In the sultry late summer of 1781, General Cornwallis, Commander of British forces in Virginia, was holed up in Yorktown building fortifications to secure a deep-water port for the Royals, and thus control of the strategically critical Chesapeake Bay. General Washington, in consultation with French allies, dispatched a French fleet to stop them, a series of intrigues, chases, and a sea battle ensued, and — long story short — the French fleet held off the British ships, Cornwallis was left without reinforcements and forced to surrender in September, and the American Revolution was essentially all over but the shouting. The rest, as they say, is history. During the melee several British ships were scuttled in the River off Yorktown to keep them out of enemy hands, and some have been missing for over two centuries.
The shifting sands (technically marine sediments) of time have recently revealed some of the long-lost ships, which are visible as plain as day by sonar, lying on the bottom of the York River (see photo at right). Dr. Mark Patterson of VIMS, together with Dr. Dave Niebuhr of the Watermen’s Museum, have launched a cool new project to map the wrecks with underwater robots, and the help of local schoolkids [That's Mark with his robot Fetch! above -- though the idyllic scene is not the York River, I can assure you.]. From the VIMS website:
“The project, funded by the National Science Foundation, will allow the students to pilot unmanned robotic submarines in an attempt to monitor the conservation status of shipwrecked vessels scuttled by Lord Cornwallis during the Battle of Yorktown in 1781.The project capitalizes on the recent discovery in the York River of two new shipwrecks from the Yorktown battle and siege. The researchers believe the previously buried wrecks were uncovered by strong currents during recent tropical storms, and are concerned that their exposure on the bayfloor may lead to rapid degradation. By mapping the wrecks’ outlines, the students will help conservators monitor their condition and take preventive measures if necessary.”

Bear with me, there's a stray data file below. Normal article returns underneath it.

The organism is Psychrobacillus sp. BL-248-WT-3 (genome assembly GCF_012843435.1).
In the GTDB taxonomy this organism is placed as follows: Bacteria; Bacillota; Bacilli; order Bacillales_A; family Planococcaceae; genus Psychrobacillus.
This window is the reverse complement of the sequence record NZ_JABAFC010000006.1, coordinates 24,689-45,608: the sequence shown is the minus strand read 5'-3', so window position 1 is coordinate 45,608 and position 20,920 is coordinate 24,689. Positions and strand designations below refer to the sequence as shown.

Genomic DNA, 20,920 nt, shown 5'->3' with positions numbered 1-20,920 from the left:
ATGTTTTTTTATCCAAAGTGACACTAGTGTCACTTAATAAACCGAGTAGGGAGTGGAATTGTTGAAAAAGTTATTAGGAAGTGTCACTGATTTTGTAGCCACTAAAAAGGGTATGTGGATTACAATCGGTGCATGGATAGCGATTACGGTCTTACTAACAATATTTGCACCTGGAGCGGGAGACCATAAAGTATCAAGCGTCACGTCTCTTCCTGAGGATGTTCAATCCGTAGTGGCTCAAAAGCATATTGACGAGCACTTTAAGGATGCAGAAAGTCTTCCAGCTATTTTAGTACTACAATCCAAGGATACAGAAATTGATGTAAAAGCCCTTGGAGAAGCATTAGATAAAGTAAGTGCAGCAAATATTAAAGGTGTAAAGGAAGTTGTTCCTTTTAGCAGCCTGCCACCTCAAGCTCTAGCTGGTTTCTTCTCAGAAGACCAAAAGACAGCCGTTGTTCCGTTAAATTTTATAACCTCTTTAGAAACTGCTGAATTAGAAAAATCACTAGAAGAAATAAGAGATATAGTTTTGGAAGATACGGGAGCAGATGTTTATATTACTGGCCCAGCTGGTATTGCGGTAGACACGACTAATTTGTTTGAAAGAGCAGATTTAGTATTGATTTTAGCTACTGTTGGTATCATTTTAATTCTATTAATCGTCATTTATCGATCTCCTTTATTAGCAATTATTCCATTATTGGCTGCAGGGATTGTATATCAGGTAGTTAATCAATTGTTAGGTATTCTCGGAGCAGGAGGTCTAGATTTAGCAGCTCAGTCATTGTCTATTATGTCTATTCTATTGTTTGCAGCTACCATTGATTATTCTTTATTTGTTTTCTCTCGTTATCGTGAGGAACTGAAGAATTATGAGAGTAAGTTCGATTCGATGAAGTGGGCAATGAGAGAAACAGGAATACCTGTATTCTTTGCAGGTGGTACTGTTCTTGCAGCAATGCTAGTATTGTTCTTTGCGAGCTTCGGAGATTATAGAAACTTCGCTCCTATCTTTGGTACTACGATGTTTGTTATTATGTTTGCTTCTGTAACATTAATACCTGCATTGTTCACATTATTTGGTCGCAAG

Since lead scientist and underwater pioneer Mark Patterson’s office is just around the corner from mine (and, coincidentally, following on the heels of Miriam Goldstein’s great essay on becoming a marine biologist at Deep-SeaNews), SeaMonster was able to land . . .
The Exclusive Interview:
SeaMonster: I understand you and your robot team will be exploring the wreck of Admiral Cornwallis’s ship that went down just offshore of VIMS here, where the decisive battle of the American Revolution was fought. What’s your plan?
Mark Patterson: We will be using two kinds of robots, operated by school kids, to help monitor the condition of these national treasures. One of the robots is a tethered vehicle called a Remotely Operated Vehicle (ROV), essentially a swimming video camera that provides immediate “telepresence” on the bottom of the river. In other words,the kids will see a real-time video image of the state of the wreck. The other kind of robot we will be using is a free-swimming robot, called an Autonomous Underwater Vehicle (AUV). This robot will make short dives going past the shipwrecks, imaging them with something called a sidescan sonar Sidescan sonars make high definition pictures with sound, much like a medical ultrasound can make a picture of an internal organ. When the robot returns and we download the images, the kids will get a larger view of the wreck than that viewable on video in the highly murky water of the Chesapeake Bay.
SeaMonster: How will your 21st century technology yield new insights on the 18th century?
Mark: Robots like these are being used increasingly in marine archeology. They don’t get tired like a person would diving on the wrecks, and they can work under conditions when it wouldn’t be safe to send a person underwater. We hope to document the condition of the wrecks, including some new ones found by Dr. John Broadwater, former Chief of Marine Archeology for NOAA. Because the York River is a dynamic environment, these wrecks could start deteriorating if they become more exposed by eroding out of the anoxic sediment that helps preserve them. Dr. Broadwater is a consultant on this project, and as an expert on these wrecks (he discovered them!) he may gain new insights into the types of ships that Lord Cornwallis scuttled when it become clear he would lose to the Continental Army.
SeaMonster: I gather that one of the really exciting things about this project is that you will be communicating results in real time to students around the country and the world as you explore the wreck. How cool is that?